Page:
Long story, I know, but there's a reason I bring it up. She loved Dick Gregory. And she bought books of his ... she was a great reader ... one of them was called From the Back of the Bus, I think, and was a series of photos of Gregory with funny captions. But the main book she loved was Gregory's autobiography of the time, Nigger. Now, I was raised that this was the worst of all words ... to this day, it bothers me even to type it here. But I remember the dedication to that book ... I'm paraphrasing here ... something like "This is to my mom. Mom, next time you hear the word nigger, don't worry, they're just talking about my book."

I musta read that book half a dozen times. And only now, when I see a post like this one on UBM, do I realize just how lucky I was, growing up amongst closet racists, to have had a Southern grandmother who knew better.

James Seay said...

Dick Gregory's book Nigger is one of my all-time favorite books. What a difference eight years can make for him indeed!

Rottin' in Denmark said...

I was in a used bookstore in Istanbul last year, and the only books in English they had were Nigger and a book about gay life in New York City in the early 1900s. I bought them both.

To be honest, I had never heard of Dick Gregory before I read Nigger, and I kept waiting for the part of the book where he got famous, so I would know whether he was a musician, actor, comedian or politician. It turned out he was a little bit of everything, and I've made a handful of my Danish friends read the first chapter of the book to get a fuller understanding of the effect that segregation has had on my nation and its people.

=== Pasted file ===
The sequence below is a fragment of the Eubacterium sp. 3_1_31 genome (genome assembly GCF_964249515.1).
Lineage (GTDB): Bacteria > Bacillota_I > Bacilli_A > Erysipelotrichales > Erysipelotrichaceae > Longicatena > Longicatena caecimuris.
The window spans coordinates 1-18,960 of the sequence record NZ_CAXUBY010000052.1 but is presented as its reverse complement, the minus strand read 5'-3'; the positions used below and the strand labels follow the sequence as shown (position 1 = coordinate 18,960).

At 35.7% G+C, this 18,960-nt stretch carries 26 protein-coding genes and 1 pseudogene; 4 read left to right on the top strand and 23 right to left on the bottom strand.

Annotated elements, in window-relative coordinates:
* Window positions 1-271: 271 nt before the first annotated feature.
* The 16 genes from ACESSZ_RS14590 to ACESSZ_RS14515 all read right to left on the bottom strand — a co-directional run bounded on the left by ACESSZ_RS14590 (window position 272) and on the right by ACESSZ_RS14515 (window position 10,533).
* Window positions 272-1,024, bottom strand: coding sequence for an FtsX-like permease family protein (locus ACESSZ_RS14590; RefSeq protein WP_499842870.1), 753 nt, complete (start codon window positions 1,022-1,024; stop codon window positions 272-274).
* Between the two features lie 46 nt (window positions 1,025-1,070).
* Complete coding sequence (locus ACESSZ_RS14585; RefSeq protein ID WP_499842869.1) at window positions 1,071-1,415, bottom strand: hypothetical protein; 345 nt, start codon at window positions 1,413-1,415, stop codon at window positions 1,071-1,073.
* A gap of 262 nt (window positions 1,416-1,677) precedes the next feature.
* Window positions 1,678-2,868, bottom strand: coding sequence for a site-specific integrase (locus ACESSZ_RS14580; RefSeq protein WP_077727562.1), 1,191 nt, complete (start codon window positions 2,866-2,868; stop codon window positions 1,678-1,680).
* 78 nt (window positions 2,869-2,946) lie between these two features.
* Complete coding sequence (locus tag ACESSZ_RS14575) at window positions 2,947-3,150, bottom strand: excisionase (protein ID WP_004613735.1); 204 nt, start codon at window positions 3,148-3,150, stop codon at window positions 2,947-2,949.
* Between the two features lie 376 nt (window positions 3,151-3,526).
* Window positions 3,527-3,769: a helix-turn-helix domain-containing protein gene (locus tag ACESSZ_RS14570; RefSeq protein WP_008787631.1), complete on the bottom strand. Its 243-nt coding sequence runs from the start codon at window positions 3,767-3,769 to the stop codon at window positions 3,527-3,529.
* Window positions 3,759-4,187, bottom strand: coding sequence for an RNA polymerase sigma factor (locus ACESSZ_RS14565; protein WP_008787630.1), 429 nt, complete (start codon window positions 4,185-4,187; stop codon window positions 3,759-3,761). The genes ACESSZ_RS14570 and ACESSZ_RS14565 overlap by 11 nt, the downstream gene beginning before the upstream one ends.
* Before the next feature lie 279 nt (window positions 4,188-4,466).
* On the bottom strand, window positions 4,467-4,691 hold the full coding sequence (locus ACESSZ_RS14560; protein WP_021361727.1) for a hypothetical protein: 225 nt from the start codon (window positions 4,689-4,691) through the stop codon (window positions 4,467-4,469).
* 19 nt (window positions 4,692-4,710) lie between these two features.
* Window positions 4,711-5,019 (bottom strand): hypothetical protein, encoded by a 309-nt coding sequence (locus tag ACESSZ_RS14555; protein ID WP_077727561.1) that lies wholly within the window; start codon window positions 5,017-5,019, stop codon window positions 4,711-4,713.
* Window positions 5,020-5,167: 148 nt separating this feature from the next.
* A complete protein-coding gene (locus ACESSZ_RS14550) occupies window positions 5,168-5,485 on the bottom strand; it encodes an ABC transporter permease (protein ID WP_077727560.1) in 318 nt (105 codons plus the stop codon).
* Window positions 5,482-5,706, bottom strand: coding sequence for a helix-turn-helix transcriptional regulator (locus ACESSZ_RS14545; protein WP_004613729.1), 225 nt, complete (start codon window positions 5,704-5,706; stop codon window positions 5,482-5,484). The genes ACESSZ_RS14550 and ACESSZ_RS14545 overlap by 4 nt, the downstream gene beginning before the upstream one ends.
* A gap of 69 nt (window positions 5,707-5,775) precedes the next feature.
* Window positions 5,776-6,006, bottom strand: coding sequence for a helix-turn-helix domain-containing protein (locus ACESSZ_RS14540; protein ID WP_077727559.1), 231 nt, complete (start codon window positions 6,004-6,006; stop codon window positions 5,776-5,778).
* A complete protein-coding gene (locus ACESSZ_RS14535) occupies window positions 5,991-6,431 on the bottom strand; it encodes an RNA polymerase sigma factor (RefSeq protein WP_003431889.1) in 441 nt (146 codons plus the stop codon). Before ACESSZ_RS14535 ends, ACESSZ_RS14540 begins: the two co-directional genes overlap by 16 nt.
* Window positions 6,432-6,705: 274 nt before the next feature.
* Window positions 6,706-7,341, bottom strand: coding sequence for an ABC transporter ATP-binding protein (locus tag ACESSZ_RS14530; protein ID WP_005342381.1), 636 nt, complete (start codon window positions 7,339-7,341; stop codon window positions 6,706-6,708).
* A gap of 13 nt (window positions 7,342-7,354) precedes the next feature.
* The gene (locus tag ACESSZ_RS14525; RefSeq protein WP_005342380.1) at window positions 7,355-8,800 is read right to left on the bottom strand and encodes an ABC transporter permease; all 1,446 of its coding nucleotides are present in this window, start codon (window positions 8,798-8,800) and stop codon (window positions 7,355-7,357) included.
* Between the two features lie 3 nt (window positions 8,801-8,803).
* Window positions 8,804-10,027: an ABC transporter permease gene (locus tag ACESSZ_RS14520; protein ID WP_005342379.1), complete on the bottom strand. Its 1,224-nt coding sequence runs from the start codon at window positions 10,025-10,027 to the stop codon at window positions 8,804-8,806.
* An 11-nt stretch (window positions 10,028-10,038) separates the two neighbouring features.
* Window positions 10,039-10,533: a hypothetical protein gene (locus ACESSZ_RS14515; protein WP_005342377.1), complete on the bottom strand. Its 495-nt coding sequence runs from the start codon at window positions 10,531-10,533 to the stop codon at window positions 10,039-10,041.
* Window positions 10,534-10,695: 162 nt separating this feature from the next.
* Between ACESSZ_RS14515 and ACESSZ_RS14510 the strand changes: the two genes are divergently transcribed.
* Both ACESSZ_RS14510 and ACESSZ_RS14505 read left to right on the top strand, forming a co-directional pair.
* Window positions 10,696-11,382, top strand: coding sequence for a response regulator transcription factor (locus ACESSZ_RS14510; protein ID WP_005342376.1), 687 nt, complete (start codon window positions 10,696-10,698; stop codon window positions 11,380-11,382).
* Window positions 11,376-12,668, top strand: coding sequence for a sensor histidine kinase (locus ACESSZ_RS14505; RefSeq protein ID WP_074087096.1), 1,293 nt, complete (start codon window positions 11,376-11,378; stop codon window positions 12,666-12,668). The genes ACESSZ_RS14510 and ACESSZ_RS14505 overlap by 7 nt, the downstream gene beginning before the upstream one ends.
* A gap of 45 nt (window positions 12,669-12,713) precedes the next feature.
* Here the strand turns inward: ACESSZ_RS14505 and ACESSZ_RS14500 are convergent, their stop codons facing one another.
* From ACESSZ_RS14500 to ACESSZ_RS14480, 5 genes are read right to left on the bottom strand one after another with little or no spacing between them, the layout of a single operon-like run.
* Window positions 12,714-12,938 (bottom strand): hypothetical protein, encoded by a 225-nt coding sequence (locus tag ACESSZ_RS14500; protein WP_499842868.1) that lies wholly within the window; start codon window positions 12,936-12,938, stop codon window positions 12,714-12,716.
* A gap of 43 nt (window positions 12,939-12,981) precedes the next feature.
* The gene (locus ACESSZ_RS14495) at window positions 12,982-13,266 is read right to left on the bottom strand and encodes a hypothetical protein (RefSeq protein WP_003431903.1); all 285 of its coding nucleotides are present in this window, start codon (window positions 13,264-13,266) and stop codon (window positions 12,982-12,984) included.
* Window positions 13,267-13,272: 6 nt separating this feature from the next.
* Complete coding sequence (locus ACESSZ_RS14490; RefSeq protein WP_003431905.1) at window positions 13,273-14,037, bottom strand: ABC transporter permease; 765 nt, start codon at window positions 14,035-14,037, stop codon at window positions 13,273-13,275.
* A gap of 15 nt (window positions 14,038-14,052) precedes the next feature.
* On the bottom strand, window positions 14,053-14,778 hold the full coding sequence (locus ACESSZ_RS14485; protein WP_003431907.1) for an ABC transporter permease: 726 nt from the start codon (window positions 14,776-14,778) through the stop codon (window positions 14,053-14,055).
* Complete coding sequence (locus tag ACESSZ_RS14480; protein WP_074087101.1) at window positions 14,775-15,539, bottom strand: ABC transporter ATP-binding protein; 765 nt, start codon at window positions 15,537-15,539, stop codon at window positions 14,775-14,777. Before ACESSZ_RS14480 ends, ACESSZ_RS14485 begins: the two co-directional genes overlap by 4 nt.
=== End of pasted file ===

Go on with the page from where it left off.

Now if only I could get them to read the one about turn-of-the-century gays...

Undercover Black Man said...

Steven: Thanks so much for that comment.

Undercover Black Man said...

James Seay, welcome here and thanks for commenting.

phx said...

I'm so sorry getting in a little late here - but the blog, and Steven's comments - bring up deep stuff.
I was 12 years old in the summer of 1968 and my dad wanted to give me a gift. I was crazy about Bill Cosby at the time and memorized all his routines. My dad bought me "From the Back of the Bus" by Dick Gregory, confusing him with Bill Cosby (what do white folk know from Bill Cosby?). What a wake up THAT was in my world!! Within a few months I bought the bio "Nigger" which was even more astounding. I read that book over and over - I may read it again this year.
Funny I just reread Lenny Bruce's "How to Talk Dirty" bio after years, and without a doubt the Gregory book holds up much better.
Also, in 1968 a Dick Gregory speech was broadcast on PBS. In it he read aloud from the Declaration of Independence, very powerfully, "...And when these rights are denied, over long periods of is your destroy or abolish that government." I can still hear his voice in my head almost 40 years later. If anyone knows more about that speech feel free to contact me at
Thanks for allowing me my two cents on a man who I deeply love and respect for helping mold me.

George said...

great call with dick gregory. perhaps we should trade links?